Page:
Post Conference Perspectives: Trilaciclib, a New Option for Chemotherapy-Induced Myelosuppression - Episode 3

Registrational Trials for the FDA Approval of Trilaciclib


An expert in the management of small cell lung cancer gives an in-depth review of the study design, safety, and efficacy of the clinical trials that led to the FDA approval of trilaciclib for chemotherapy-induced myelosuppression.

Ralph Boccia, MD: We know that trilaciclib is a CDK 4/6 inhibitor. It is rationally designed and used in clinical trials—I’m going to present those data to you in just a second. It protects the hematopoietic stem cell from the cytotoxic effects of the chemotherapy. It inhibits the cell cycle in hematopoietic stem cells in G1, which is the resting phase. We know that most hematopoietic stem cells are actually in the rest phase, but when they begin to cycle through the cell cycle, unfortunately they become exposed to the elements at that point, and any outside anoxic event such as chemotherapy can affect them. That’s what results in myelosuppression. The drug was studied in patients with extensive small-cell lung cancer, knowing that the cytostatic chemotherapy used, the platinum drugs and etoposide, are powerfully myelosuppressive. There is an unmet need in bringing drugs to market that can protect the cell rather than using agents such as cytokines to try to salvage the cell once it’s already been suppressed.

I’d like to mention 3 trials and focus on the randomized phase 2 trial. We have the randomized phase 2 trial, which I believe is the more important of the trials because it’s looking at the standard of care and thinking about what the NCCN [National Comprehensive Cancer Network]Guidelines are for frontline therapy for extensive small-cell lung cancer. The preferred regimens are really using EC [etoposide, carboplatin]—etoposide and platinum, and that could be carboplatin or cisplatin, with or without an I/O [immuno-oncology] agent. Atezolizumab is 1 preferred regimen for frontline therapy. Another I/O drug that also can be used with EC [etoposide, carboplatin] therapy is durvalumab. Then you can use EC [etoposide, carboplatin] alone without I/O therapy. Those would be the 3 preferred regimens.

Now I’m going to talk a little about the second trial, which looked at that doublet rather than the triplet, so the EC [etoposide, carboplatin]. That was a phase 1b/2 study. There was a dose-finding component to it before getting to the phase 2 trial. Then the third trial was for patients with relapsed/refractory disease. The first 2 trials, as I mentioned, were frontline. The third trial is in relapsed disease, where we know the preferred agent is topotecan. That study was also a dose-finding phase 1b/2 trial as well. The randomized phase 2 trial looked at adding trilaciclib to EC [etoposide, carboplatin], vs placebo plus EC [etoposide, carboplatin]. Patients were randomized ahead of time and treated with the trilaciclib at 240 or 200 mg/m2 given before each of the cytotoxic days: 1, 2 and 3. The EC [etoposide, carboplatin] is the same in all. It was an AUC [area under the curve] of 5 mg/mL/min for carboplatin, and the etoposide was 100 mg/m2 on days 1, 2, and 3. The trilaciclib was given on days 1, 2, and 3 before the chemotherapy was given.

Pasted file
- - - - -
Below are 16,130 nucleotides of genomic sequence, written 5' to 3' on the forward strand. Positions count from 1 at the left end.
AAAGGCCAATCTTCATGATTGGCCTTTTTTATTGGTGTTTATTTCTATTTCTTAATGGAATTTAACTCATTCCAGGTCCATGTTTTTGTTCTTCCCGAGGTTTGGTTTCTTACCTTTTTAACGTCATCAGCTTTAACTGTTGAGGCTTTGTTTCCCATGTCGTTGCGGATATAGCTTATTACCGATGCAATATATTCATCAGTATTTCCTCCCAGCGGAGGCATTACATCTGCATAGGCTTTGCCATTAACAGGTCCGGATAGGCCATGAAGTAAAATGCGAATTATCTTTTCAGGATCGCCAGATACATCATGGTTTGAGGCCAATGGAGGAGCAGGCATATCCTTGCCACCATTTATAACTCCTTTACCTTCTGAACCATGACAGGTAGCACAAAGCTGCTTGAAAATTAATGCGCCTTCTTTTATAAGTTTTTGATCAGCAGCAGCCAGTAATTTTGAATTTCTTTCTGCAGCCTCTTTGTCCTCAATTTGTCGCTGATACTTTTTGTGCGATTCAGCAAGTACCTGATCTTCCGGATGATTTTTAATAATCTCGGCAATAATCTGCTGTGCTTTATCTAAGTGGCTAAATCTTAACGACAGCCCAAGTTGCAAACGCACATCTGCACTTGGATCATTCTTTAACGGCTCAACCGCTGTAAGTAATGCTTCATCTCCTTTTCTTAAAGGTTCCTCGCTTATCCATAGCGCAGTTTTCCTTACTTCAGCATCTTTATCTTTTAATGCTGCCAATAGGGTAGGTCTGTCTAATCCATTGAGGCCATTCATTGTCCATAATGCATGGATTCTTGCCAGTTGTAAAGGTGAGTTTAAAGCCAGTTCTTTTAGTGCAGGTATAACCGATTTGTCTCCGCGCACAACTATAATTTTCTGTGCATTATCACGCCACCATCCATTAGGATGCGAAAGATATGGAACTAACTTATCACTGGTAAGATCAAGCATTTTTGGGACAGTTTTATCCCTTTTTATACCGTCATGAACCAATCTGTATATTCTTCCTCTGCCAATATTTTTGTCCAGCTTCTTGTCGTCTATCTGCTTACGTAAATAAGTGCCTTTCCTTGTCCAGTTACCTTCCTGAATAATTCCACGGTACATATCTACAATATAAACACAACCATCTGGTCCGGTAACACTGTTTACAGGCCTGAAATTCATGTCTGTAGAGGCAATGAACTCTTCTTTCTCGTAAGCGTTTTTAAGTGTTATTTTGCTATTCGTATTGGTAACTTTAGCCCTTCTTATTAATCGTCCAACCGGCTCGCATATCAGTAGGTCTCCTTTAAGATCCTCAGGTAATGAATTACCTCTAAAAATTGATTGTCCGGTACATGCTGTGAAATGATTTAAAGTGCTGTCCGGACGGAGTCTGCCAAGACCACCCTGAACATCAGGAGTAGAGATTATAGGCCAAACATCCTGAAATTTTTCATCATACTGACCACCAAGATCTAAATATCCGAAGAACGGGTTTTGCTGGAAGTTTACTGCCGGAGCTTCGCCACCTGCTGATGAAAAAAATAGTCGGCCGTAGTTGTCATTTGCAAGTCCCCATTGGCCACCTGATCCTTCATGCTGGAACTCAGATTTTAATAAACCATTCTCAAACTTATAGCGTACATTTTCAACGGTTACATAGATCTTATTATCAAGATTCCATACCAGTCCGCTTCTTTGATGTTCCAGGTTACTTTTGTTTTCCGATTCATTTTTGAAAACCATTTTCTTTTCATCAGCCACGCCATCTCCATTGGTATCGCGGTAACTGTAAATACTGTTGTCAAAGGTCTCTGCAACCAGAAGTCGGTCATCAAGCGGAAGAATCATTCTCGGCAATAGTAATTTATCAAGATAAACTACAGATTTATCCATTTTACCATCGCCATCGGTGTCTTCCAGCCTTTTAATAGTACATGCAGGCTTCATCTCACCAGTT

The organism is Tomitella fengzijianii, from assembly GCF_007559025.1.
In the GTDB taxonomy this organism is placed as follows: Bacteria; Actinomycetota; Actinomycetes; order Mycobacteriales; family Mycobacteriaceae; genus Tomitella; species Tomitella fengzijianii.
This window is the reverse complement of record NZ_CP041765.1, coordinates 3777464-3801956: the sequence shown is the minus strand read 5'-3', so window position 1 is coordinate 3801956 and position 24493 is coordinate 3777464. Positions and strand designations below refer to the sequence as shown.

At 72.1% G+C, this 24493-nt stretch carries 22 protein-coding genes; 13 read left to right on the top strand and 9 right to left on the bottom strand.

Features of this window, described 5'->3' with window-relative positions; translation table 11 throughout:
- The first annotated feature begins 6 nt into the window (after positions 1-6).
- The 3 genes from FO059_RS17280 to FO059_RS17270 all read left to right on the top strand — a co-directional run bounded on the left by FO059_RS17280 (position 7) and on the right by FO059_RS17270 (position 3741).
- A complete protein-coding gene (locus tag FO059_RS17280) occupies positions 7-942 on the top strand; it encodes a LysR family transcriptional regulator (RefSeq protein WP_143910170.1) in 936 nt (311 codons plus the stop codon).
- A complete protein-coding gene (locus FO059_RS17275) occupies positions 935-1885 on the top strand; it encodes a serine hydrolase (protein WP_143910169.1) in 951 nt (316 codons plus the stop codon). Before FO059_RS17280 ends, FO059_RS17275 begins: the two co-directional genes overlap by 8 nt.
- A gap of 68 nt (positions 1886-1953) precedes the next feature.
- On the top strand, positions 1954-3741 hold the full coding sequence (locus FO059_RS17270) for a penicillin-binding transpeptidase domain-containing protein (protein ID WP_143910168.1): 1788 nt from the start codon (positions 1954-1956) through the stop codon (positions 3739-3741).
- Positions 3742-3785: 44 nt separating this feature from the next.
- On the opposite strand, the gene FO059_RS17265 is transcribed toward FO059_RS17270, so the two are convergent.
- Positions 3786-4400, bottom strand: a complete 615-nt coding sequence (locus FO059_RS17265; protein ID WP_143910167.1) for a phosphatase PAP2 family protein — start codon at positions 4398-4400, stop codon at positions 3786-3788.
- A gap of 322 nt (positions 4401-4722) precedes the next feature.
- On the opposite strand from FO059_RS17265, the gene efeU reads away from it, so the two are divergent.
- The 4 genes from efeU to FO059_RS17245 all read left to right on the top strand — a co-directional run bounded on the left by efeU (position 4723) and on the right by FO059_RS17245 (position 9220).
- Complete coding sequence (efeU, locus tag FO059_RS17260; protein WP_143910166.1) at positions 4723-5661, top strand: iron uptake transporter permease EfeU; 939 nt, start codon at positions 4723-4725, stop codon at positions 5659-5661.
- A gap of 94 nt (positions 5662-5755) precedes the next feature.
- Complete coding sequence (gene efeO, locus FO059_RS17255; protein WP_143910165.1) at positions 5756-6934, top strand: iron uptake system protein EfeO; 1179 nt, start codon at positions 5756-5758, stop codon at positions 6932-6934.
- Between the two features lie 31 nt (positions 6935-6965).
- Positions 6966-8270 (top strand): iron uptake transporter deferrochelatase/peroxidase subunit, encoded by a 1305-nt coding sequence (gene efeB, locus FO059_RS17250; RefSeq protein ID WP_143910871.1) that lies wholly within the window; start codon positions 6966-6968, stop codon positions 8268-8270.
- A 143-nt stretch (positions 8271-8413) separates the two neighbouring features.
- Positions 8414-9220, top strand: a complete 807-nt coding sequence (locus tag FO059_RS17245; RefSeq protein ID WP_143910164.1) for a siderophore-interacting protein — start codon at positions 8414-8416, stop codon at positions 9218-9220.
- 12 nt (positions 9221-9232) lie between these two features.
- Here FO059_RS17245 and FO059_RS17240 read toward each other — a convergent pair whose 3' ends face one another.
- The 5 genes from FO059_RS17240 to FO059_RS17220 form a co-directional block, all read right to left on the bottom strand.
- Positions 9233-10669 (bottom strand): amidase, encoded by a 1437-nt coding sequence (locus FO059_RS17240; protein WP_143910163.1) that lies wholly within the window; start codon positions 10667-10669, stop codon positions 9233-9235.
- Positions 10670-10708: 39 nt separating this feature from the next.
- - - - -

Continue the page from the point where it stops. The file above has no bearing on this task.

Patients were then looked at for primary and secondary outcomes. The primary end point of this study was the percentage of patients who developed severe neutropenia, meaning less than 500 cells, and the duration of severe neutropenia. Secondary end points included use of ESAs [erythropoiesis-stimulating agents], use of GCSF, the percentage of patients who required a packed red cell transfusion after week 5, and overall safety in general. The results of this study showed us that we could, in fact, protect these hematopoietic progenitor cells in all 3 lines. There was a significant reduction in the primary end point of severe neutropenia from 49% to 2%. There was improvement in duration of severe neutropenia. In the placebo arm it was 4 days, and it was 0 days, basically, in the treatment arm with trilaciclib. There was a reduction in the febrile neutropenia from 6% in the placebo arm to 2% in the treatment arm. There were reductions in the percentages of patients getting GCSF, getting the ESAs, and requiring transfusions.